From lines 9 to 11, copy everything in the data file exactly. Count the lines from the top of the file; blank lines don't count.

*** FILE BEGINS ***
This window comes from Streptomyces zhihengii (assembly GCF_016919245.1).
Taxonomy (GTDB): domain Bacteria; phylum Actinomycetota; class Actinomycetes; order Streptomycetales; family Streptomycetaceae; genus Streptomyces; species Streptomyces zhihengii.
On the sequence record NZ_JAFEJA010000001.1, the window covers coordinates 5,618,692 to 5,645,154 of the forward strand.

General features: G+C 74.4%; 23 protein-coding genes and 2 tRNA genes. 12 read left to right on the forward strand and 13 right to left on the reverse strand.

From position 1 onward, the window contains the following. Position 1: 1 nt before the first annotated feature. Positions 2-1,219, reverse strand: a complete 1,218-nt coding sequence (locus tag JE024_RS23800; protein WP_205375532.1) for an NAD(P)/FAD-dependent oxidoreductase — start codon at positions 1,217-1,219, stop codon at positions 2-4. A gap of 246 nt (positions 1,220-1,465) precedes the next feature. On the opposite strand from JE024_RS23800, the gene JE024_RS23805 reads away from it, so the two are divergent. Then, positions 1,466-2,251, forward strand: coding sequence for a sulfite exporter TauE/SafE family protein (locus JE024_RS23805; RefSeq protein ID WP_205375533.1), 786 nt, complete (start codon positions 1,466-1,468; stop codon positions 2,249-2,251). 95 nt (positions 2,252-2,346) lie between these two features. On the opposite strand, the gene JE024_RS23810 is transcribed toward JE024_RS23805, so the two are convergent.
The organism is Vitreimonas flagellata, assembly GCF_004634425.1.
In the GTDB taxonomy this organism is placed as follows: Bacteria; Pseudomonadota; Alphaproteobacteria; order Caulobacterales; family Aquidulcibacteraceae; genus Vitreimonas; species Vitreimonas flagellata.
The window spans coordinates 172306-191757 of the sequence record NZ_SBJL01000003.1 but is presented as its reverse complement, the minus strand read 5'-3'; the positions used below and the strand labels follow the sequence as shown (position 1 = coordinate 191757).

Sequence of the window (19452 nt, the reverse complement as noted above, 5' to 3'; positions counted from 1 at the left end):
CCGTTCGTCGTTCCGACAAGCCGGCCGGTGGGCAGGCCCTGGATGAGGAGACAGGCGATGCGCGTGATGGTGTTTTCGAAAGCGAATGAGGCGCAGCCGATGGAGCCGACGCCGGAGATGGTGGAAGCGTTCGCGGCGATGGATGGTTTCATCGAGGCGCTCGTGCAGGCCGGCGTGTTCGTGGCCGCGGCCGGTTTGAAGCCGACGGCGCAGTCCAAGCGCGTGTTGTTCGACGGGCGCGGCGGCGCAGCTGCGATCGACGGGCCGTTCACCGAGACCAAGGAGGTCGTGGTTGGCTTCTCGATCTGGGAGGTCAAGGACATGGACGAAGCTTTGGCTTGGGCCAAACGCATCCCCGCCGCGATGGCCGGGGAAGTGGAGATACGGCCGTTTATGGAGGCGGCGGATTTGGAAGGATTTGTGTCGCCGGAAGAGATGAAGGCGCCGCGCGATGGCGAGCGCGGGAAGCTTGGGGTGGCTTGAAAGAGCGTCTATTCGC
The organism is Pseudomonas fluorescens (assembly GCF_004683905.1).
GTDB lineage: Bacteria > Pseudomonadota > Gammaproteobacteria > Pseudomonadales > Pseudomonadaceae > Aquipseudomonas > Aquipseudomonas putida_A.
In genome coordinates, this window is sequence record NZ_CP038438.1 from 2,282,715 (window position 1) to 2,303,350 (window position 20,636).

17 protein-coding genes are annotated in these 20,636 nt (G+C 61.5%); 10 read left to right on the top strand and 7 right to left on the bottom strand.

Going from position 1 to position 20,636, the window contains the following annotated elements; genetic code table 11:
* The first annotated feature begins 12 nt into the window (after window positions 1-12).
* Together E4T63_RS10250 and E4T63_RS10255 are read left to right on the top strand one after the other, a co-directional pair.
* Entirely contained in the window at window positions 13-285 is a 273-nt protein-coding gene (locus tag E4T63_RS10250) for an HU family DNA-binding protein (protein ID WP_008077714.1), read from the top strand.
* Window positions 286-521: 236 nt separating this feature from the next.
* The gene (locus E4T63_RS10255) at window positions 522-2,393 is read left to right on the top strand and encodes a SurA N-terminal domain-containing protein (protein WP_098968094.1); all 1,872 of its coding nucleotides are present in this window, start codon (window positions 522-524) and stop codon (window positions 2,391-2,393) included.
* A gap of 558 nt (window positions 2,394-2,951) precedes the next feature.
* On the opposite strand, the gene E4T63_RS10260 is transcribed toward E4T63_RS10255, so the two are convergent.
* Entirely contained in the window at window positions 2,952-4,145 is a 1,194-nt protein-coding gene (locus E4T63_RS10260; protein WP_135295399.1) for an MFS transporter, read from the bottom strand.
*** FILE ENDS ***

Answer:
Sequence of the window (19452 nt, the reverse complement as noted above, 5' to 3'; positions counted from 1 at the left end):
CCGTTCGTCGTTCCGACAAGCCGGCCGGTGGGCAGGCCCTGGATGAGGAGACAGGCGATGCGCGTGATGGTGTTTTCGAAAGCGAATGAGGCGCAGCCGATGGAGCCGACGCCGGAGATGGTGGAAGCGTTCGCGGCGATGGATGGTTTCATCGAGGCGCTCGTGCAGGCCGGCGTGTTCGTGGCCGCGGCCGGTTTGAAGCCGACGGCGCAGTCCAAGCGCGTGTTGTTCGACGGGCGCGGCGGCGCAGCTGCGATCGACGGGCCGTTCACCGAGACCAAGGAGGTCGTGGTTGGCTTCTCGATCTGGGAGGTCAAGGACATGGACGAAGCTTTGGCTTGGGCCAAACGCATCCCCGCCGCGATGGCCGGGGAAGTGGAGATACGGCCGTTTATGGAGGCGGCGGATTTGGAAGGATTTGTGTCGCCGGAAGAGATGAAGGCGCCGCGCGATGGCGAGCGCGGGAAGCTTGGGGTGGCTTGAAAGAGCGTCTATTCGC
The organism is Pseudomonas fluorescens (assembly GCF_004683905.1).